Extensive research provides scientific evidence that American children of unauthorized immigrants would benefit from the White House plan to grant their parents permission to remain in the United States, according to a new report by UCLA and USC researchers.
Scholars with the Institute for Immigration, Globalization and Education at UCLA and the Tomás Rivera Policy Institute at USC examined more than 50 peer-reviewed studies about the impact of a parent’s unauthorized immigration status. Their review found that the negative effects have been measured in educational achievement, cognitive development and emotional stability.
The impacts can be reversed, the report says, and a parent’s legalization can place their children on a life trajectory equal to their peers.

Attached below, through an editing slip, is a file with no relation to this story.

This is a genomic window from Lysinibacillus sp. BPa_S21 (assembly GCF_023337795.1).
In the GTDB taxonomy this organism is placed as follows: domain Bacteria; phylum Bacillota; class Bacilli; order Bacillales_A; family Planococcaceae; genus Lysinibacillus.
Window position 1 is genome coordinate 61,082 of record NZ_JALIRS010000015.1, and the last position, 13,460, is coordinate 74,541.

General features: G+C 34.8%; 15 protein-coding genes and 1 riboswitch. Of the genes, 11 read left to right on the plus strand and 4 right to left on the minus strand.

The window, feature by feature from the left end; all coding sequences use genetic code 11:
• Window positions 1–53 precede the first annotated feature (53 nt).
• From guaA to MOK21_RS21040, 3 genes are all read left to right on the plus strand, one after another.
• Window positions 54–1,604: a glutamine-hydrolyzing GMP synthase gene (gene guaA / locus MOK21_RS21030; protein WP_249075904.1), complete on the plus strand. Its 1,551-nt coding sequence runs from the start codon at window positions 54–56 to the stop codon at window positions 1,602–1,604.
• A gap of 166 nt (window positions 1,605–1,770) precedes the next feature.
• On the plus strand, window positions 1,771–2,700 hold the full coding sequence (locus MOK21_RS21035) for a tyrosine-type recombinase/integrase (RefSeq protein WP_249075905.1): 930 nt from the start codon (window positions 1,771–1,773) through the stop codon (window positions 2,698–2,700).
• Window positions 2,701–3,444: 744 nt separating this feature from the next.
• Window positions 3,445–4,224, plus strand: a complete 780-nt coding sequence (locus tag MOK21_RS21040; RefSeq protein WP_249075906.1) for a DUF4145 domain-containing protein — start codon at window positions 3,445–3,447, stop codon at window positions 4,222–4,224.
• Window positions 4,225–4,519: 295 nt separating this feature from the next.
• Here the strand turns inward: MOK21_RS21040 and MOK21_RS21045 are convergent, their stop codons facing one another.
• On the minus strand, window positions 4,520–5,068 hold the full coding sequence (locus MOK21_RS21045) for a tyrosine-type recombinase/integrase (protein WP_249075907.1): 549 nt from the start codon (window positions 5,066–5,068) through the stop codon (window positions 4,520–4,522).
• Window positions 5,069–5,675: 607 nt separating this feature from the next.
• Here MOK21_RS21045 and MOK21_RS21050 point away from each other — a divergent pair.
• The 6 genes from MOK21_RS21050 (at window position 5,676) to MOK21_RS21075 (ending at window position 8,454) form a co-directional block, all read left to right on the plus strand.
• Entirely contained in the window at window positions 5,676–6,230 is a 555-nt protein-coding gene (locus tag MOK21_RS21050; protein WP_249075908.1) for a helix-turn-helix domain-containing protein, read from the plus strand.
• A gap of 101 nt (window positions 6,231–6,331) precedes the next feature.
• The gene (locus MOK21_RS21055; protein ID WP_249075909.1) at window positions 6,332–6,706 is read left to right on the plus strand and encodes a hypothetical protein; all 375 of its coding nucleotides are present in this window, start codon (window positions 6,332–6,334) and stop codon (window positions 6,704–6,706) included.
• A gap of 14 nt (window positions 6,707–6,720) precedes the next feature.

The report informs an amicus brief filed by children’s rights advocates and educational organizations in support of President Obama’s executive order to shield unauthorized immigrants from deportation. The White House plan is being challenged in court.
“The data are in and they speak loud and clear: the relief proposed by the president will bring very real and immediate benefits to these American children and their immigrant parents,” said Marcelo Suárez-Orozco, Wasserman dean of the Graduate School of Education and Information Studies at UCLA, co-director of the Institute for Immigration, Globalization and Education and one of the report’s authors. “Protecting a parent from deportation … immediately and significantly improves these children’s lives now and moving forward, enabling them to contribute productively for decades to come.”